The crack of the bats, the roar of the crowds………..There is nothing like youth sports. I have been cheering for my children for over 20 years now. I still get an adrenaline rush when I see my kids take the field. I’m sure you agree that we will always be our kids’ biggest fans. My family has been lucky to have such wonderful coaches over the years. Each one has been a big part of shaping my children’s future. Win or lose there is so much to learn from youth sports.
Perhaps, my experience has been a little different than that of some of the other moms. My children have never been the “star player” on the team. Sure, they have had their “shining moments”. Some of my favorite memories are those moments which include the hit to win the championship game in softball, the fumble recovery, and others……… What this experience has allowed me to teach my children is the love of the sport. I don’t need to pressure them to do much more than enjoy the game. They work very hard and have a good time. I’m as proud of their efforts as the star player’s mom is proud of her young athlete.
Today, I want to talk about player safety. There are things we can do to keep our young athletes safe. At the start of each season, I pray that each child be protected from harm and have a wonderful experience. Whether they have a future in sports or as a brain surgeon, it is important to keep them safe and help them to reduce injury. Nothing can ruin the love for sport quicker than having to sit on the bench with a broken arm.
Years ago, my city baseball league worked to earn a grant based on their safety practices. I learned a lot about baseball safety that year. My husband serves as the player safety coach for our city football league. He oversees all games and makes decisions independent of coaches. He is the youth football players’ advocate. These types of positions and programs put a real focus on safety. If your league does not have these programs in place, I encourage you to ask for them. Most leagues hold open meetings and are open to the idea of encouraging safety.Keep your young athlete safe this season with these tips. #youthsports Click To Tweet
Here are 7 simple tips that all sports moms (and dads) should keep in mind.
Learn about your child’s chosen sport. It is easier to recognize potential injury when you have some idea of how the sport is played. You don’t have to be an expert, but having some knowledge of the sport really is helpful. Talk to other parents, watch some Youtube videos, or watch professional sports to gain a bit of information.
Choose a league where the coaches receive training in first-aid and injury prevention. Coaches should also be trained to look for signs of concussion. I was surprised to learn that cheerleading and girls’ soccer have more incidences of concussion in youth sports than football. When it comes to protecting brains, you can never be too careful. The coaches should also bring a properly stocked first-aid kit to all games and practices.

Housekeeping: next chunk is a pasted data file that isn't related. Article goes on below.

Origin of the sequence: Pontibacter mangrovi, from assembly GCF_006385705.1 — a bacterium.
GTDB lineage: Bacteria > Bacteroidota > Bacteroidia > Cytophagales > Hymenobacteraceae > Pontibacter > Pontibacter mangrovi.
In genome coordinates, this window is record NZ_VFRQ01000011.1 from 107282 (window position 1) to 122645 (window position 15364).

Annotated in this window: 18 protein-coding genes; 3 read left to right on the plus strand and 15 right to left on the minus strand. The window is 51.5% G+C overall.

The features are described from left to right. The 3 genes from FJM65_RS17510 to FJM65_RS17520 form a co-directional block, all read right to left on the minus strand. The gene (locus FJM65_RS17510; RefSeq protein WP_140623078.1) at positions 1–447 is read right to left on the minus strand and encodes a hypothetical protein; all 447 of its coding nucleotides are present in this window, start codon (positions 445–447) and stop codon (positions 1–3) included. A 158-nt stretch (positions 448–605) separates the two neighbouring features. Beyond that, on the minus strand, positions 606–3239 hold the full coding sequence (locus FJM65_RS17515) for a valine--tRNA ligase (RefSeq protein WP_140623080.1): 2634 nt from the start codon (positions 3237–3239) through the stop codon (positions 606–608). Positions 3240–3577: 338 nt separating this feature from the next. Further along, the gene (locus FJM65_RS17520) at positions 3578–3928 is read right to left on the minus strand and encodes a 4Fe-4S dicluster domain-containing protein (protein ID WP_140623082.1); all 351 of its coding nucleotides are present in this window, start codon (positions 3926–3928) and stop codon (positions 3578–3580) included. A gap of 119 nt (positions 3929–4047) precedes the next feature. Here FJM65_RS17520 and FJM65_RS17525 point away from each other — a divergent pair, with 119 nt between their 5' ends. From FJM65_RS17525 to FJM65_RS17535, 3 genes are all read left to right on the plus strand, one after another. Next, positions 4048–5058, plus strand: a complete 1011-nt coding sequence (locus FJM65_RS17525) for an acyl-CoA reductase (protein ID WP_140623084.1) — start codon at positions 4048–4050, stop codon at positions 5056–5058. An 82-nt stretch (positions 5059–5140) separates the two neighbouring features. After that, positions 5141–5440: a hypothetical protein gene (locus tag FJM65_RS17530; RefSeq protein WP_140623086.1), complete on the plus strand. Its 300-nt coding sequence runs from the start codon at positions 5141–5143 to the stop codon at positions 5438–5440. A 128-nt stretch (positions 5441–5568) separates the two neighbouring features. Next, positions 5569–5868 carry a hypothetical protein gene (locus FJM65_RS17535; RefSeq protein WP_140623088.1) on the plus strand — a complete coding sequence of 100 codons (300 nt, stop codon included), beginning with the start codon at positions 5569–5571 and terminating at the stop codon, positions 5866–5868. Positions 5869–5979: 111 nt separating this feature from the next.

Guard your child against overuse injuries. Overuse injuries are primarily caused by playing the same sport all year round. It has become very popular lately for children to specialize in one sport and practice it year round. This is believed to be the reason that overuse injuries are on the rise. Make sure your child varies their routines to avoid overuse injuries and burnout. They are still growing and muscles are still developing. Knees, ankles, and feet are particularly at risk for overuse injuries.
Demand safe fields and equipment. As more and more children are signing up for youth sports, the competition for facilities increases as well. Make sure your organization provides a safe place to play. Are the fields maintained? Are there anchored goals? Are there nets to protect players from foul balls? Is safety equipment in good shape and updated on a regular basis?
Make sure your league adheres to their weather policy. Policies on weather are there for a reason. I know that I have been annoyed to have to wait for a 1/2 hour after seeing lightning on more than one occasion. I also know that I would have been more annoyed to find out that coaches and officials were not following the rules that are put in place to protect our children. Help support the decision that is made to protect your child. If in doubt, error on the side of caution.
Make sure your league runs background checks on coaches. You can never be too careful. Coaches will be spending plenty of time with your child. Although background checks don’t prevent all problems, they can certainly weed out potential risks.
Be involved. The best way to keep an eye on things is to observe practices and games. Nobody watches your child as closely as you do. As the kid’s get older, attending practices may not always be possible so conversation is key. Ask your children about their practices. Keep an open dialogue and listen for signs of potential injury.
The world of youth sports has gone through a remarkable transformation over the years. It is up to us as parents to make sure that it a positive experience for our children. Keeping our children safe while playing organized sports is an important part of that responsibility. We can’t keep them in a bubble to make sure they never get hurt, but there are plenty of things we can do to help reduce the potential for injury.
What are some of the things your sports teams and leagues do to reduce injury? What are some of the horror stories that you have seen or heard of in youth sports? What types of sports are the most popular in your community?
If you are serious about youth sports, it’s important to look at nutrition as a piece of the preparation. You will want to check out these articles on sports nutrition.